Antonio Garrigues Walker: Progress?



I have received a compilation of 9,911 famous quotes (I do not know the reason for this number) and I have read several at random and among them the following two: “My conscience has more weight for me than the opinion of everyone”, by Cicero, and an anonymous man who says “intelligence is chasing me, but I am faster.” I am sure that there will be others that are deeper and more effective, but that is not the issue today. The reflection is to see human wisdom concentrated in this collection in a profound way and the limited capacity of society to generate more decisive progress throughout history. The question can be simplified as follows: we should no longer be convinced that

humanity needs to improve much faster and more profoundly if it is to successfully tackle its basic problems that are related to the accelerated increase in all inequalities.

It is dangerous to think that we have continued to make progress when it is already evident that there is a generalized discontent in the public at the entrenchment of situations that on many occasions already exceed the concept of unjust. It is true that in some areas there have been positive improvements, such as the role of women who, only because of their perseverance and effort, have been able to overcome ceilings and barriers that seemed invincible. But machismo continues to be a very negative factor in citizen coexistence, because it impoverishes democratic and economic quality, and because it shows a permanent trend towards cultural involution.

Spain currently needs much more audacity, much more ambition and much more self-confidence, because competition between countries is growing exponentially. Our politicians continue to abandon the search for new ideas and new solutions because they are hampered by the rigidity and poverty of the political debate between people and parties that disregard the importance of greatness of spirit in the fight for the common good. The debates are as a rule a game of childish aggressiveness, which can cause moral blush. More must be demanded of them to avoid an irreversible decline in their prestige and influence. The political establishment is a key factor in the sustainability of the system. In any case, we cannot resign ourselves or cower. Ignore those who enjoy dramatizing the situation and become, to attract attention, predictors of a global apocalypse. We are going to a better world in which the analog society will become a digital society and in which artificial intelligence will be decisive in improving the human condition.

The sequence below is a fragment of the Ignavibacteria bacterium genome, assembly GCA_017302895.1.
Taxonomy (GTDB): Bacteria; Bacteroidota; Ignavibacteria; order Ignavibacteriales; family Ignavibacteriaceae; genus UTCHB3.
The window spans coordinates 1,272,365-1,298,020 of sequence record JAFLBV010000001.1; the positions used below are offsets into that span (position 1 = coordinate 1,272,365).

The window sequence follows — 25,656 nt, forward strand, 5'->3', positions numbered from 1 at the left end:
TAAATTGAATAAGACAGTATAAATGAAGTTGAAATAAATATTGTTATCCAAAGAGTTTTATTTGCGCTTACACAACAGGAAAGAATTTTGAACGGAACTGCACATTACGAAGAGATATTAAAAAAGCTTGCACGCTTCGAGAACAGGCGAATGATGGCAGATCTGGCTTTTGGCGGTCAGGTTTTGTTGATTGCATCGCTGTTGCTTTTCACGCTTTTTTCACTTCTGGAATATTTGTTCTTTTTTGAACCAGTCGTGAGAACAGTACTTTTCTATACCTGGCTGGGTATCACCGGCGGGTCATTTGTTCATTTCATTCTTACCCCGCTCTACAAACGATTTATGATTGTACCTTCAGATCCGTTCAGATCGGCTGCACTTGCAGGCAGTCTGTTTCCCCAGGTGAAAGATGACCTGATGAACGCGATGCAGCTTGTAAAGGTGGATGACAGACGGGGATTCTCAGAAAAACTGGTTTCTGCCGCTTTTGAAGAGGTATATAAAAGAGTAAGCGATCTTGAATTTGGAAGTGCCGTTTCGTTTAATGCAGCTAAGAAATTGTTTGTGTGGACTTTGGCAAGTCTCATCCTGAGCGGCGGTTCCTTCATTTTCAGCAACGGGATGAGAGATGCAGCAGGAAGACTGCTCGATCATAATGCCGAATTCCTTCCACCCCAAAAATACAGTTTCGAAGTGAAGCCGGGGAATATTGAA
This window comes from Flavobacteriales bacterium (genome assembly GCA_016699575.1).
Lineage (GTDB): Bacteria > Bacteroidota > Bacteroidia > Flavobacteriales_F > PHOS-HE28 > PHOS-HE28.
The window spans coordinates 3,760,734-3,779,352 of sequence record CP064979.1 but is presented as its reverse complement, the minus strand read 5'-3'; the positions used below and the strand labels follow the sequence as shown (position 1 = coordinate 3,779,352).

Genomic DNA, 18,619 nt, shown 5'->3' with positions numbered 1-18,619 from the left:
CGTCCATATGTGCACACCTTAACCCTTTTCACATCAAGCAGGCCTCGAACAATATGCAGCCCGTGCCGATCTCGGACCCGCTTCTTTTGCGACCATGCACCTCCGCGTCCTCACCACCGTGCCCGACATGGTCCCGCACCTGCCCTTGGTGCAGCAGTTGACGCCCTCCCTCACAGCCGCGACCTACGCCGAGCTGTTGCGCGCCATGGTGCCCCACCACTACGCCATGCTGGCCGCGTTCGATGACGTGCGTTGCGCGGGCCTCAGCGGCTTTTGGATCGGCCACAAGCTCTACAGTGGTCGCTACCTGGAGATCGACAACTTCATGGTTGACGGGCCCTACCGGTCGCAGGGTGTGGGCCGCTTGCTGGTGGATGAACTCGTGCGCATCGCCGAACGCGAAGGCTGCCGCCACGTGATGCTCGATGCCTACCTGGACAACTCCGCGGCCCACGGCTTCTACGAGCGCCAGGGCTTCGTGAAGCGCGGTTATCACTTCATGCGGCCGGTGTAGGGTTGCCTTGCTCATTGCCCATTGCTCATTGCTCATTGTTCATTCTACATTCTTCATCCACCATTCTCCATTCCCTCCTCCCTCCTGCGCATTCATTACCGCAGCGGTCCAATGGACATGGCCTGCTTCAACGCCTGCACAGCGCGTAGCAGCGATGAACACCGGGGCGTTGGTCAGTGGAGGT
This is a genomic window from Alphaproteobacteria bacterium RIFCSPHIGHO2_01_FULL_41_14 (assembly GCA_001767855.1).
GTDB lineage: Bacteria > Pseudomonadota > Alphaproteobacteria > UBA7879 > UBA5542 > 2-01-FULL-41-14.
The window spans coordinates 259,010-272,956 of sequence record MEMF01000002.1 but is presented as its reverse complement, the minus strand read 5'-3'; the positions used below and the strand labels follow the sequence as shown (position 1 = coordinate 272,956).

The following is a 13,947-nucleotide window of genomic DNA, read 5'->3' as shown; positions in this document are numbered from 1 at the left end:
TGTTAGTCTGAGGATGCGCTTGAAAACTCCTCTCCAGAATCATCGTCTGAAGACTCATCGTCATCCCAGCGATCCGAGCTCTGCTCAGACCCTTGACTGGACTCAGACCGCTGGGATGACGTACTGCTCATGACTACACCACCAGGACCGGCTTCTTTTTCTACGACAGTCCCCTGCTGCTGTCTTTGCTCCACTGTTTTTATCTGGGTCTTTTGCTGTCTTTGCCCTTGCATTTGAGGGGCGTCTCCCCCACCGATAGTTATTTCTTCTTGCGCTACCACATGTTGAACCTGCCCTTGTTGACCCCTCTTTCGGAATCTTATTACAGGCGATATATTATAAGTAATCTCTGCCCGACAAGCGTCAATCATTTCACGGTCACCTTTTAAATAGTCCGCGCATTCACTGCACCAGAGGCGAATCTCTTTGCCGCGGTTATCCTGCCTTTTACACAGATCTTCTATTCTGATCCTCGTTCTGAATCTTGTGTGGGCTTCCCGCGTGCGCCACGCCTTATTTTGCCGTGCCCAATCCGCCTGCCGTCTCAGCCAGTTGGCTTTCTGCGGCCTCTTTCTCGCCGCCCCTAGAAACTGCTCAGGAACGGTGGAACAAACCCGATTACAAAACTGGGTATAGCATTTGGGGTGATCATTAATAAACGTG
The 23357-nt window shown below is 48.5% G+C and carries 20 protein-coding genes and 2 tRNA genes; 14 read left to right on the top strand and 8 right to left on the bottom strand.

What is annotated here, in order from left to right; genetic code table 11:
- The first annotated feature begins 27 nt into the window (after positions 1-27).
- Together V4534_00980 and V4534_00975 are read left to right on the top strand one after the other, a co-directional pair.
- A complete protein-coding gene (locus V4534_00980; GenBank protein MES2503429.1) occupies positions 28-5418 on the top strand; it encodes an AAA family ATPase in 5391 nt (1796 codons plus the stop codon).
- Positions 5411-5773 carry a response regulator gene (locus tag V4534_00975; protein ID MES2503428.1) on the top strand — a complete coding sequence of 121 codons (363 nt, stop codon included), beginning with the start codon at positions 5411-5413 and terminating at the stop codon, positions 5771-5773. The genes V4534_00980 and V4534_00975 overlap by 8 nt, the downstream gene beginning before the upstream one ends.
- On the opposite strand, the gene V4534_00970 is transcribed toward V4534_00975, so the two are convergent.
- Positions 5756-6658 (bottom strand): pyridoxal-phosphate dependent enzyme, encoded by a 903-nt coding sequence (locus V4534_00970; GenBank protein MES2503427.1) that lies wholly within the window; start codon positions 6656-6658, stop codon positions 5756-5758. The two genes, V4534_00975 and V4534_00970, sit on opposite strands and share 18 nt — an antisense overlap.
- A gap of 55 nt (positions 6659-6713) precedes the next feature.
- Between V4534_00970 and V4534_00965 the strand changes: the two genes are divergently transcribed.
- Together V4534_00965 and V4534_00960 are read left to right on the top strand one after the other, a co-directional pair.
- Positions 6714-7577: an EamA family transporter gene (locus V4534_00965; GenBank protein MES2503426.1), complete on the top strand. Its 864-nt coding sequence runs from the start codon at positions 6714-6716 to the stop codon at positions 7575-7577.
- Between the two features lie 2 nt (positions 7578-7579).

We have known how to adapt and control changes of all kinds and of great importance and we will continue to do so naturally. We will have to create a new social pact and we will take a great leap forward. And we will. Extreme poverty has fallen by 75% in thirty years, although this is a meager consolation for the other 25%, an abusive percentage that can end health and even the existence of our liberal democracies. Hopefully not. But it is necessary to be concretizing programs that ensure in a reasonable way the worthy distribution of wealth without affecting competitiveness. We can console ourselves by thinking that we have made progress in many cultural, social and economic areas, but at some point it will have to be recognized that progress has been rather poor and very limited and, above all, intellectually unambitious. There are still too many subjects pending that will have to be passed with a grade if we want to talk, with the right title, about progress.


Antonio Garrigues Walker is a lawyer

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